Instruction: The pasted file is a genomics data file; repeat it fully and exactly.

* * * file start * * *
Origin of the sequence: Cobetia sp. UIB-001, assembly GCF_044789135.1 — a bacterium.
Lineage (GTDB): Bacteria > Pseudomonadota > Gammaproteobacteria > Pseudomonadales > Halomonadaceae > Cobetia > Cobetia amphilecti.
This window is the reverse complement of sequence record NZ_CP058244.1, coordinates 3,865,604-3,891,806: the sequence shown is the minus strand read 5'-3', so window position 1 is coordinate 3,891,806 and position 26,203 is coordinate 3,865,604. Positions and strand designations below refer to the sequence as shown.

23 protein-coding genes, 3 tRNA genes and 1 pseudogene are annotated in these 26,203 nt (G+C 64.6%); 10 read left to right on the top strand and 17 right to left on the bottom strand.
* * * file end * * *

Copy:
Origin of the sequence: Cobetia sp. UIB-001, assembly GCF_044789135.1 — a bacterium.
Lineage (GTDB): Bacteria > Pseudomonadota > Gammaproteobacteria > Pseudomonadales > Halomonadaceae > Cobetia > Cobetia amphilecti.
This window is the reverse complement of sequence record NZ_CP058244.1, coordinates 3,865,604-3,891,806: the sequence shown is the minus strand read 5'-3', so window position 1 is coordinate 3,891,806 and position 26,203 is coordinate 3,865,604. Positions and strand designations below refer to the sequence as shown.

23 protein-coding genes, 3 tRNA genes and 1 pseudogene are annotated in these 26,203 nt (G+C 64.6%); 10 read left to right on the top strand and 17 right to left on the bottom strand.